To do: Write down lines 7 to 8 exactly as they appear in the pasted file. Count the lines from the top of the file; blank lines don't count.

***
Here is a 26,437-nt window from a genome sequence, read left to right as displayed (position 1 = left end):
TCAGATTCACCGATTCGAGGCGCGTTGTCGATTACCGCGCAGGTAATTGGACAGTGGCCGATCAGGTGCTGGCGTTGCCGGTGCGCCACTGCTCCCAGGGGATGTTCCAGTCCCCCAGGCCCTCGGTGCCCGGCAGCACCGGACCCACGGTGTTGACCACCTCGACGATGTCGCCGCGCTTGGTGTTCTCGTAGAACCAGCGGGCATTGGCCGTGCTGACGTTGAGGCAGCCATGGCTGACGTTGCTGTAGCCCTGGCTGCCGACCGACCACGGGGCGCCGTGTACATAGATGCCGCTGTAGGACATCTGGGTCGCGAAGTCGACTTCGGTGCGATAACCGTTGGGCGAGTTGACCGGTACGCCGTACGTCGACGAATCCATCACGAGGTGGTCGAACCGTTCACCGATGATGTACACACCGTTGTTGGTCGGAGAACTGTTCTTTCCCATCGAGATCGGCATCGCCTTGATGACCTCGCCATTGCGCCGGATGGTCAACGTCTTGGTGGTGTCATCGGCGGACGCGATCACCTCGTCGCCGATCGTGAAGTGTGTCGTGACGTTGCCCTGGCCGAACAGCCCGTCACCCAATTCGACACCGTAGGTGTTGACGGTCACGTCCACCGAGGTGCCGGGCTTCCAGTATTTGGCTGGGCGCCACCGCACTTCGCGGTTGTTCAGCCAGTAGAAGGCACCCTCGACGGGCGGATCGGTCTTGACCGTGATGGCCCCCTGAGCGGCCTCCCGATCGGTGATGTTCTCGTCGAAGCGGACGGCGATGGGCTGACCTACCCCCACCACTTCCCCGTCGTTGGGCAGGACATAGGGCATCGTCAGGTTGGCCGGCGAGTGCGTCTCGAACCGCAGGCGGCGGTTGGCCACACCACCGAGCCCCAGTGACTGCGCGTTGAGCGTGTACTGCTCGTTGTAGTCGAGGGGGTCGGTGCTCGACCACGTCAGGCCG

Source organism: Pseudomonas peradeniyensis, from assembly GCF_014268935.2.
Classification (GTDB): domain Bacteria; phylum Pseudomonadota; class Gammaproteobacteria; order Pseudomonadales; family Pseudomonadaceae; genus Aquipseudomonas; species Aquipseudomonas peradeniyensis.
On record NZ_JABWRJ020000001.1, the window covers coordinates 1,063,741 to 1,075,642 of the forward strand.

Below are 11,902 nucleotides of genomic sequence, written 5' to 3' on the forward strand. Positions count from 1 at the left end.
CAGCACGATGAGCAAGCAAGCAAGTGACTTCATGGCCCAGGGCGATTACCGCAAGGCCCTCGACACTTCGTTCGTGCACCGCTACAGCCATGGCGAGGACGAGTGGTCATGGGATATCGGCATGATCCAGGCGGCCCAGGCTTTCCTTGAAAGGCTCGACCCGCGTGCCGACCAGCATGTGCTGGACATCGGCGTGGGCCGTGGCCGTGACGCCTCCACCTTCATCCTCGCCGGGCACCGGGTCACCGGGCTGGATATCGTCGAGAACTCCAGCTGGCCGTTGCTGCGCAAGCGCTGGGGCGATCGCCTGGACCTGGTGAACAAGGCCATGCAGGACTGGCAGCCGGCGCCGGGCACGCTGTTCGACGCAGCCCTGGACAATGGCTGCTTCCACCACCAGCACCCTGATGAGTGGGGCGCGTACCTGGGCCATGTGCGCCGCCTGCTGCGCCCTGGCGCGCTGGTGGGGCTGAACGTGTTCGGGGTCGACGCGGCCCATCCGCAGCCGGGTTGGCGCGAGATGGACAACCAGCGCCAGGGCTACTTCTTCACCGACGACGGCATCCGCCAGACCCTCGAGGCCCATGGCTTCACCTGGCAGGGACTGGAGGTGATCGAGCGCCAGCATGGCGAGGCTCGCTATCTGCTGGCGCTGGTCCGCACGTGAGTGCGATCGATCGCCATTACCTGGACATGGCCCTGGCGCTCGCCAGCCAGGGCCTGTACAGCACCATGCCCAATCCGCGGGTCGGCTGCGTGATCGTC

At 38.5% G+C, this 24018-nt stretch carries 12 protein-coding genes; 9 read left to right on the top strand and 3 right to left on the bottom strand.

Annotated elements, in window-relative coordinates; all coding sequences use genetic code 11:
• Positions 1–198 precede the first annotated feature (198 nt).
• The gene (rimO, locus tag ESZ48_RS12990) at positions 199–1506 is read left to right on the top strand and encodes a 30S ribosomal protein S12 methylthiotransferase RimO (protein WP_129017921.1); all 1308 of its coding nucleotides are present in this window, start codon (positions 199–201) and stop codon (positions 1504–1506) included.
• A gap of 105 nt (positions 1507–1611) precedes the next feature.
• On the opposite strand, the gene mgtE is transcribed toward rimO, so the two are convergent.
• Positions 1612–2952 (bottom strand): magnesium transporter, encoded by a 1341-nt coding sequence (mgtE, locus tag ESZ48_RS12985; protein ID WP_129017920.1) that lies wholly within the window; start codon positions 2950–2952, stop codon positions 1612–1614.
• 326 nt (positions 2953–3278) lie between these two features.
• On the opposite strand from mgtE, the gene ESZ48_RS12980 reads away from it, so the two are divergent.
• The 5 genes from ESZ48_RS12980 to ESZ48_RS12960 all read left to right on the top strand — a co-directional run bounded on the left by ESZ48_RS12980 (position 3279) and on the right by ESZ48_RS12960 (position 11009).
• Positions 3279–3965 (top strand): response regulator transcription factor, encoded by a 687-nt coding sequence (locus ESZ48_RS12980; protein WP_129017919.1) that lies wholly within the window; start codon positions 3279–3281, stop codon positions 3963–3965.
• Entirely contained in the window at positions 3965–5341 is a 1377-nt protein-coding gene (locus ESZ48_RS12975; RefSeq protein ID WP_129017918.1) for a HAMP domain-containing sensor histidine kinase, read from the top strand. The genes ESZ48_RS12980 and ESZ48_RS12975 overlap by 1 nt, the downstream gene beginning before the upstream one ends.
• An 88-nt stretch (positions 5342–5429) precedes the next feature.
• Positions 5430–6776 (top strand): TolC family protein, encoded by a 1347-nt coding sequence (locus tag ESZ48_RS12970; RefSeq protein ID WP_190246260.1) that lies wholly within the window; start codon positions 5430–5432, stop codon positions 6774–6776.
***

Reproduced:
CAGCACGATGAGCAAGCAAGCAAGTGACTTCATGGCCCAGGGCGATTACCGCAAGGCCCTCGACACTTCGTTCGTGCACCGCTACAGCCATGGCGAGGACGAGTGGTCATGGGATATCGGCATGATCCAGGCGGCCCAGGCTTTCCTTGAAAGGCTCGACCCGCGTGCCGACCAGCATGTGCTGGACATCGGCGTGGGCCGTGGCCGTGACGCCTCCACCTTCATCCTCGCCGGGCACCGGGTCACCGGGCTGGATATCGTCGAGAACTCCAGCTGGCCGTTGCTGCGCAAGCGCTGGGGCGATCGCCTGGACCTGGTGAACAAGGCCATGCAGGACTGGCAGCCGGCGCCGGGCACGCTGTTCGACGCAGCCCTGGACAATGGCTGCTTCCACCACCAGCACCCTGATGAGTGGGGCGCGTACCTGGGCCATGTGCGCCGCCTGCTGCGCCCTGGCGCGCTGGTGGGGCTGAACGTGTTCGGGGTCGACGCGGCCCATCCGCAGCCGGGTTGGCGCGAGATGGACAACCAGCGCCAGGGCTACTTCTTCACCGACGACGGCATCCGCCAGACCCTCGAGGCCCATGGCTTCACCTGGCAGGGACTGGAGGTGATCGAGCGCCAGCATGGCGAGGCTCGCTATCTGCTGGCGCTGGTCCGCACGTGAGTGCGATCGATCGCCATTACCTGGACATGGCCCTGGCGCTCGCCAGCCAGGGCCTGTACAGCACCATGCCCAATCCGCGGGTCGGCTGCGTGATCGTC

At 38.5% G+C, this 24018-nt stretch carries 12 protein-coding genes; 9 read left to right on the top strand and 3 right to left on the bottom strand.